First Read is a morning briefing from Meet the Press and the NBC Political Unit on the day's most important political stories and why they matter.
Rivals pounce on Christie in New Hampshire
A funny thing has happened in a Republican presidential race dominated by Donald Trump and (to a lesser extent) Ted Cruz and Marco Rubio: Chris Christie -- who's stuck in single digits in national polls -- has become the target in New Hampshire. Just look at all of the TV ads in the Granite State, as NBC's Kailani Koenig and Alex Jaffe have observed. John Kasich's Super PAC has whacked Christie over New Jersey's budget deficit; Jeb Bush's Right to Rise Super PAC jabbed the New Jersey governor (as well as Kasich); and yesterday, Marco Rubio's Super PAC threw the kitchen sink at Christie. "One high-tax, Common Core, liberal-energy loving, Obamacare-Medicaid-expanding president is enough," the Rubio Super PAC ad goes. Bottom line: It seems that the groups backing the other candidates in the Establishment Lane -- Bush, Kasich, Rubio -- see Christie as a threat in New Hampshire, where the New Jersey governor is polling higher than his national average. The challenge for Christie is whether or not he has the money to fight back. While the Super PAC supporting him has spent nearly $9 million over the airwaves (almost all in New Hampshire), his campaign had just $1.4 million in the bank as of Sept. 30. And our hunch is that Christie's financial situation didn't improve from October to December. Will the New York money crowd that pined for Christie four years ago come to the rescue?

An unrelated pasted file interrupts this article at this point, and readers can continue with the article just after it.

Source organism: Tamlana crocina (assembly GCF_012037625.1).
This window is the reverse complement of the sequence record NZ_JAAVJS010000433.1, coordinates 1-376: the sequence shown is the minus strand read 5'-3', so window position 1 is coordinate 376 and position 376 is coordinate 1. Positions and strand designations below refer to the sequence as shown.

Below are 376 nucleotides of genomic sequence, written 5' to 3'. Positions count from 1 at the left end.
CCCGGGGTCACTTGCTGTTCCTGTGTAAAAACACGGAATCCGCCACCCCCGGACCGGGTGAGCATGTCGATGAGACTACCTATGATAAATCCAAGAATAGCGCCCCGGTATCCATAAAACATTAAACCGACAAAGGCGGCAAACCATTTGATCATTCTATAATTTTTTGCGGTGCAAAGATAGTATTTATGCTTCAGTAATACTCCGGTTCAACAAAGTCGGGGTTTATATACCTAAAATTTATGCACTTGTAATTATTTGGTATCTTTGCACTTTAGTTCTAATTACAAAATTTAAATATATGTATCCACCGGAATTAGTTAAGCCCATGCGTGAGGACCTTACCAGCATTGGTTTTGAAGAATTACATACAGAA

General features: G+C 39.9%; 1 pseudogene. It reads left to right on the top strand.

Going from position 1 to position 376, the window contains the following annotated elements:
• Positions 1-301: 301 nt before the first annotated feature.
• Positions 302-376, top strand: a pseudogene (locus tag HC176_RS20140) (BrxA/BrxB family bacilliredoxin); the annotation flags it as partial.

As Trump and Cruz go (relatively) unscathed
If you want to see how a Trump or a Cruz has a legitimate path to the GOP nomination, it's this pile up in the Establishment Lane. Kasich, Bush, and Rubio are hitting Christie in TV ads; Bush's Super PAC is knocking Rubio over his missed votes; and Christie is doing the same to Rubio. And guess who is left untouched: Trump and Cruz.
Christie's Super PAC, Cruz campaign up with new TV ads
Speaking of Christie and Super PACs, the outside group that's backing him (America Leads) is up with a new TV ad focused on Christie's call to keep the prison at Guantanamo Bay. "Keep every rotten, dangerous terrorist who's there and never let them go," says Christie during one of his New Hampshire town halls. And Ted Cruz's campaign has this new TV ad -- airing in New Hampshire -- on immigration.
Rubio's shot at the nomination seems a bit more difficult than it did a month or two ago
As Christie sees his stature increase in the GOP race -- in terms of his New Hampshire poll numbers and the attention he's getting from rival Super PACs -- it's worth examining the state of the Rubio campaign four weeks out until Iowa. We wrote yesterday how Rubio has a path to success in the early states (the GOP establishment rallies around him, GOP voters care more about electability and a contrast with Hillary Clinton than anything else). But right now, that establishment cavalry hasn't arrived -- it screams volumes that Rubio hasn't released his 4th quarter fundraising totals. (You would have thought that Rubio's impressive debate performances, plus Bush's sinking chances, would have produced a stellar fundraising haul.) And while four weeks is a very long time in politics, GOP voters seem (for now) transfixed on Trump and Cruz. Don't get us wrong: Rubio still has a good shot at winning the Republican nomination. But that shot doesn't seem as easy to make as it looked a month ago. And it becomes harder when you have to fight a two-front war -- against the establishment in New Hampshire and against Cruz in Iowa.